A Java Task Pool Framework providing Fault-Tolerant Global Load Balancing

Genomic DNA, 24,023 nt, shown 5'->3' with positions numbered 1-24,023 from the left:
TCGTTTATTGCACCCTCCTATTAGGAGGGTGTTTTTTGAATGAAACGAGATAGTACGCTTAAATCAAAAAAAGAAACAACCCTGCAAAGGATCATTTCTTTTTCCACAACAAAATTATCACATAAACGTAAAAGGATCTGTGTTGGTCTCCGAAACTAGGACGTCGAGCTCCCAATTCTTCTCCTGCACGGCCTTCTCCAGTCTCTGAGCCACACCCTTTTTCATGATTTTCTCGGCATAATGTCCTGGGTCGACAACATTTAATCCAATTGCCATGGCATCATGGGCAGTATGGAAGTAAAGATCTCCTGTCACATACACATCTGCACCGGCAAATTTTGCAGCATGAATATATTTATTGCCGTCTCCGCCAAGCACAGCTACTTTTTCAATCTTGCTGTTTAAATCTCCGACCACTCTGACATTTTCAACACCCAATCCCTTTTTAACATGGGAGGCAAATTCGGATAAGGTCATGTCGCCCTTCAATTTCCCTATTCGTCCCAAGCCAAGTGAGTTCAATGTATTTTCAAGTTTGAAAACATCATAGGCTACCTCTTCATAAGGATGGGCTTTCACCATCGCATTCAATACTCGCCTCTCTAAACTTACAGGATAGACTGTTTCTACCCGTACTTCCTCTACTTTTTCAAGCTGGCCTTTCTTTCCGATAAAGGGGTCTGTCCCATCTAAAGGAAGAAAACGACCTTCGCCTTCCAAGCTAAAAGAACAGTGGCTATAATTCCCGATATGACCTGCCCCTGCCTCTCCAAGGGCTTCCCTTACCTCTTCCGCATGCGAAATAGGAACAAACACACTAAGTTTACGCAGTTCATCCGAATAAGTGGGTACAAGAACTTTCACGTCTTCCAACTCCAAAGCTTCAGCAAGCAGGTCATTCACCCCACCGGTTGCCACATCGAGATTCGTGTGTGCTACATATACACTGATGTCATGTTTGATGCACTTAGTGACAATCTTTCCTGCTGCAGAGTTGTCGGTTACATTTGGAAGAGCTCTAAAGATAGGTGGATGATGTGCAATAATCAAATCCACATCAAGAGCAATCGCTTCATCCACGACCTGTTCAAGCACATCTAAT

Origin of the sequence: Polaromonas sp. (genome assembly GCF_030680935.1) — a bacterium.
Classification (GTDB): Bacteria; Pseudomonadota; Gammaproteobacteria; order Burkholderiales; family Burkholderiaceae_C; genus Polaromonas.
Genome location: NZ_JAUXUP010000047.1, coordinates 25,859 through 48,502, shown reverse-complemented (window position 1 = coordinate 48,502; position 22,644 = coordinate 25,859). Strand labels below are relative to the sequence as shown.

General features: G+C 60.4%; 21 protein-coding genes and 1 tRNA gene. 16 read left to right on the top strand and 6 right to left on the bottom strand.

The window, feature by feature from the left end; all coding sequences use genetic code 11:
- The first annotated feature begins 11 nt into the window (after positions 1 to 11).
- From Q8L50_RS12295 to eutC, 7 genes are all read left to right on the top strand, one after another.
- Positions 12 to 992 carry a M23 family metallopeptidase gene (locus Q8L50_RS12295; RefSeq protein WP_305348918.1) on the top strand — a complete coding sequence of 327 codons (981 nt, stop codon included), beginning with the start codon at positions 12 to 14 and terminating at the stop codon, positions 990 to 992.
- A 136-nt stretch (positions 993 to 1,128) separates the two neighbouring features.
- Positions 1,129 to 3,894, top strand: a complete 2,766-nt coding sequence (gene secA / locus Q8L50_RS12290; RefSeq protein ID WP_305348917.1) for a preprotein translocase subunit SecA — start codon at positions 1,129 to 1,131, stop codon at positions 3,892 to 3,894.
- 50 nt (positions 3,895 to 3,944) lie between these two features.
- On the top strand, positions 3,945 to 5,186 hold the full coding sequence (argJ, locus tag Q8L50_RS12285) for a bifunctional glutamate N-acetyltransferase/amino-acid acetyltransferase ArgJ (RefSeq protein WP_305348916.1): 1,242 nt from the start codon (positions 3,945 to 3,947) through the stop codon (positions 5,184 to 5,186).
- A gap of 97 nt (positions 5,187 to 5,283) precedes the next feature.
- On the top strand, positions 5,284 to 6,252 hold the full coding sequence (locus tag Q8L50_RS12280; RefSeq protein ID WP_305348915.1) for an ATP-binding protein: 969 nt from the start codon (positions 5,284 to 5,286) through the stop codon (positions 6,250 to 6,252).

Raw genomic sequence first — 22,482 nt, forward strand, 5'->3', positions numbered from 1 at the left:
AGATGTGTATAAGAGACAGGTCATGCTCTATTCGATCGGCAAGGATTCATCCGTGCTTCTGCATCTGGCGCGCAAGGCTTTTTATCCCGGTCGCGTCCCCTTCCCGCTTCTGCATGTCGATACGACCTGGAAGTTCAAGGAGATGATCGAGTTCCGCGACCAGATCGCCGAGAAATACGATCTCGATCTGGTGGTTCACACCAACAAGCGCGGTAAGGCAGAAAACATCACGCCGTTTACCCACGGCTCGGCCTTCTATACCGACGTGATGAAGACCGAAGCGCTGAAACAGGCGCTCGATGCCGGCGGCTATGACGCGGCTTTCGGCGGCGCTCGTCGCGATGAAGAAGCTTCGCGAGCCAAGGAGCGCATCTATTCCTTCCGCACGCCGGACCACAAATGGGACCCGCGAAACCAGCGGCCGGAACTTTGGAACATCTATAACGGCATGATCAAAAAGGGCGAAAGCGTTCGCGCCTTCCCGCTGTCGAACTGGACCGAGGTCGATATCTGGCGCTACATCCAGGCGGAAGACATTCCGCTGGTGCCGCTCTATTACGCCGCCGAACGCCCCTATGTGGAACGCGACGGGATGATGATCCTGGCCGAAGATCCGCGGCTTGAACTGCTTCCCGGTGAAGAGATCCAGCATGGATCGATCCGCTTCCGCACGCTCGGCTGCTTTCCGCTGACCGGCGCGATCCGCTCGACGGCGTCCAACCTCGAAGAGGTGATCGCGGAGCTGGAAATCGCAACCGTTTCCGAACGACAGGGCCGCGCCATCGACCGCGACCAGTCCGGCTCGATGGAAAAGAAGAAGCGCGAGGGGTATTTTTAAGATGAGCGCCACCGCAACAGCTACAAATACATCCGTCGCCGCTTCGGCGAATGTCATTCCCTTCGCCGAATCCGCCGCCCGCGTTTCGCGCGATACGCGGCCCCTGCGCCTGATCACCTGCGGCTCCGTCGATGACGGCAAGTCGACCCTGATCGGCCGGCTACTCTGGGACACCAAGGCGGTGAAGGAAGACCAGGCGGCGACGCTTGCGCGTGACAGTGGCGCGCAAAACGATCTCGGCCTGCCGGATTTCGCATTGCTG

Fault tolerance is gaining importance in parallel computing, especially on large clusters. Traditional approaches handle the issue on system-level. Application-level approaches are becoming increasingly popular, since they may be more efficient. This paper presents a fault-tolerant work stealing technique on application level, and describes its implementation in a generic reusable task pool framework for Java. When using this framework, programmers can focus on writing sequential code to solve their actual problem. The framework is written in Java and utilizes the APGAS library for parallel programming. It implements a comparatively simple algorithm that relies on a resilient data structure for storing backups of local pools and other information. Our implementation uses Hazelcast's IMap for this purpose, which is an automatically distributed and fault-tolerant key-value store.?The number of backup copies is configurable and determines how many simultaneous failures can be tolerated. Our algorithm is shown to be correct in the sense that failures are either tolerated and the computed result is the same as in non-failure case, or the program aborts with an error message. Experiments were conducted with the UTS, NQueens and BC benchmarks on up to 144 workers. First, we compared the performance of our framework with that of a non-fault-tolerant variant during failure-free operation. Depending on the parameter settings, the overhead was at most 46.06%. The particular value tended to increase with the number of steals. Second, we compared our framework's performance with that of a related, but less flexible fault-tolerant X10 framework. Here, we did not observe a clear winner. Finally, we measured the overheads for restoring a failed worker and for raising the number of backup copies from one to six, and found both to be negligible.
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